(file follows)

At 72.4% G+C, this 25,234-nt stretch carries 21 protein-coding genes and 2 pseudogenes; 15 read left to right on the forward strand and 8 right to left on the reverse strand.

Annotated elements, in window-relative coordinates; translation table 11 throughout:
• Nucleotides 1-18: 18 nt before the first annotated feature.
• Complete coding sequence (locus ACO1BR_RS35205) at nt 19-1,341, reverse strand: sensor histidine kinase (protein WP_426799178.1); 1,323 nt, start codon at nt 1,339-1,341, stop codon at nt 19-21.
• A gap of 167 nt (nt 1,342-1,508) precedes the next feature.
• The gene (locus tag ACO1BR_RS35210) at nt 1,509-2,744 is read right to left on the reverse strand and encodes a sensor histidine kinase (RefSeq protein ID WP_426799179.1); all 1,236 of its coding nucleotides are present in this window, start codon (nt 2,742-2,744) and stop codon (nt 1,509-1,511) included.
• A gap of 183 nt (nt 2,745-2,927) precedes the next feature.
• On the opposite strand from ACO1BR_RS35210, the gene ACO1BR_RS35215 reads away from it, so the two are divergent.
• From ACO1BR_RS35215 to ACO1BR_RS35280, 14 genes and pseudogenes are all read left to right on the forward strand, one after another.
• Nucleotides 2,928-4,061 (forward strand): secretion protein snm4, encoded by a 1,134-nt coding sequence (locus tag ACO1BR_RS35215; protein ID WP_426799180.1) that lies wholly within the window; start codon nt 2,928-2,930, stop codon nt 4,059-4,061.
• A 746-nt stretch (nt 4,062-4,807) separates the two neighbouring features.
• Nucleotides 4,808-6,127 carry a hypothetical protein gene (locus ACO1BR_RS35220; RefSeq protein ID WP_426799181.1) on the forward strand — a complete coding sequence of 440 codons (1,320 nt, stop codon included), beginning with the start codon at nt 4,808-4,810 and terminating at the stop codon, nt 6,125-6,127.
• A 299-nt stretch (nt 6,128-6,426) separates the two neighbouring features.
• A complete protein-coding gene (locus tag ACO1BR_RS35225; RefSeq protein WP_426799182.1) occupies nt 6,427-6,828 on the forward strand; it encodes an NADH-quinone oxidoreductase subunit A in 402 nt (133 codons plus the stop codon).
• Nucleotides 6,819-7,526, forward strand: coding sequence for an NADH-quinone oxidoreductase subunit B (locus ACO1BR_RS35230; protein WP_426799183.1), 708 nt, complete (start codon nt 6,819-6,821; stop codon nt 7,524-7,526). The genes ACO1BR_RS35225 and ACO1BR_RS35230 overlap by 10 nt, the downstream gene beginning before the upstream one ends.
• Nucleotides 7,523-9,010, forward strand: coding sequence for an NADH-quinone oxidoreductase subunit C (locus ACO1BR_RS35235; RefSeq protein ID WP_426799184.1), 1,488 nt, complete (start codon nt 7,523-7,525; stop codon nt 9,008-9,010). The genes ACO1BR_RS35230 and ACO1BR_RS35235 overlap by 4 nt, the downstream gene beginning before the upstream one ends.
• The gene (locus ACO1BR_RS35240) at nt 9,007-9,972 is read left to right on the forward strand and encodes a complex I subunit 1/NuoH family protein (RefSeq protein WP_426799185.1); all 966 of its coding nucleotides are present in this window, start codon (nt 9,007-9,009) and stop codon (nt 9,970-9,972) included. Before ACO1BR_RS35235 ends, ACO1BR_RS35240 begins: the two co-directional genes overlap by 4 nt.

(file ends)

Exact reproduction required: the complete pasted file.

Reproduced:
At 72.4% G+C, this 25,234-nt stretch carries 21 protein-coding genes and 2 pseudogenes; 15 read left to right on the forward strand and 8 right to left on the reverse strand.

Annotated elements, in window-relative coordinates; translation table 11 throughout:
• Nucleotides 1-18: 18 nt before the first annotated feature.
• Complete coding sequence (locus ACO1BR_RS35205) at nt 19-1,341, reverse strand: sensor histidine kinase (protein WP_426799178.1); 1,323 nt, start codon at nt 1,339-1,341, stop codon at nt 19-21.
• A gap of 167 nt (nt 1,342-1,508) precedes the next feature.
• The gene (locus tag ACO1BR_RS35210) at nt 1,509-2,744 is read right to left on the reverse strand and encodes a sensor histidine kinase (RefSeq protein ID WP_426799179.1); all 1,236 of its coding nucleotides are present in this window, start codon (nt 2,742-2,744) and stop codon (nt 1,509-1,511) included.
• A gap of 183 nt (nt 2,745-2,927) precedes the next feature.
• On the opposite strand from ACO1BR_RS35210, the gene ACO1BR_RS35215 reads away from it, so the two are divergent.
• From ACO1BR_RS35215 to ACO1BR_RS35280, 14 genes and pseudogenes are all read left to right on the forward strand, one after another.
• Nucleotides 2,928-4,061 (forward strand): secretion protein snm4, encoded by a 1,134-nt coding sequence (locus tag ACO1BR_RS35215; protein ID WP_426799180.1) that lies wholly within the window; start codon nt 2,928-2,930, stop codon nt 4,059-4,061.
• A 746-nt stretch (nt 4,062-4,807) separates the two neighbouring features.
• Nucleotides 4,808-6,127 carry a hypothetical protein gene (locus ACO1BR_RS35220; RefSeq protein ID WP_426799181.1) on the forward strand — a complete coding sequence of 440 codons (1,320 nt, stop codon included), beginning with the start codon at nt 4,808-4,810 and terminating at the stop codon, nt 6,125-6,127.
• A 299-nt stretch (nt 6,128-6,426) separates the two neighbouring features.
• A complete protein-coding gene (locus tag ACO1BR_RS35225; RefSeq protein WP_426799182.1) occupies nt 6,427-6,828 on the forward strand; it encodes an NADH-quinone oxidoreductase subunit A in 402 nt (133 codons plus the stop codon).
• Nucleotides 6,819-7,526, forward strand: coding sequence for an NADH-quinone oxidoreductase subunit B (locus ACO1BR_RS35230; protein WP_426799183.1), 708 nt, complete (start codon nt 6,819-6,821; stop codon nt 7,524-7,526). The genes ACO1BR_RS35225 and ACO1BR_RS35230 overlap by 10 nt, the downstream gene beginning before the upstream one ends.
• Nucleotides 7,523-9,010, forward strand: coding sequence for an NADH-quinone oxidoreductase subunit C (locus ACO1BR_RS35235; RefSeq protein ID WP_426799184.1), 1,488 nt, complete (start codon nt 7,523-7,525; stop codon nt 9,008-9,010). The genes ACO1BR_RS35230 and ACO1BR_RS35235 overlap by 4 nt, the downstream gene beginning before the upstream one ends.
• The gene (locus ACO1BR_RS35240) at nt 9,007-9,972 is read left to right on the forward strand and encodes a complex I subunit 1/NuoH family protein (RefSeq protein WP_426799185.1); all 966 of its coding nucleotides are present in this window, start codon (nt 9,007-9,009) and stop codon (nt 9,970-9,972) included. Before ACO1BR_RS35235 ends, ACO1BR_RS35240 begins: the two co-directional genes overlap by 4 nt.